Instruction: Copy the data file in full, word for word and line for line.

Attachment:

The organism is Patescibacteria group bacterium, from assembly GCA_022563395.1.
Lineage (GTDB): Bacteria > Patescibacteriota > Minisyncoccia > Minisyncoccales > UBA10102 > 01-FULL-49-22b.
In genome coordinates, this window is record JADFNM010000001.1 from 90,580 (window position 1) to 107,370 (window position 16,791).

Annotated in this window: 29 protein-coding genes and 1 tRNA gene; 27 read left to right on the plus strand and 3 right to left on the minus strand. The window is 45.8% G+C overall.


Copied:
The organism is Patescibacteria group bacterium, from assembly GCA_022563395.1.
Lineage (GTDB): Bacteria > Patescibacteriota > Minisyncoccia > Minisyncoccales > UBA10102 > 01-FULL-49-22b.
In genome coordinates, this window is record JADFNM010000001.1 from 90,580 (window position 1) to 107,370 (window position 16,791).

Annotated in this window: 29 protein-coding genes and 1 tRNA gene; 27 read left to right on the plus strand and 3 right to left on the minus strand. The window is 45.8% G+C overall.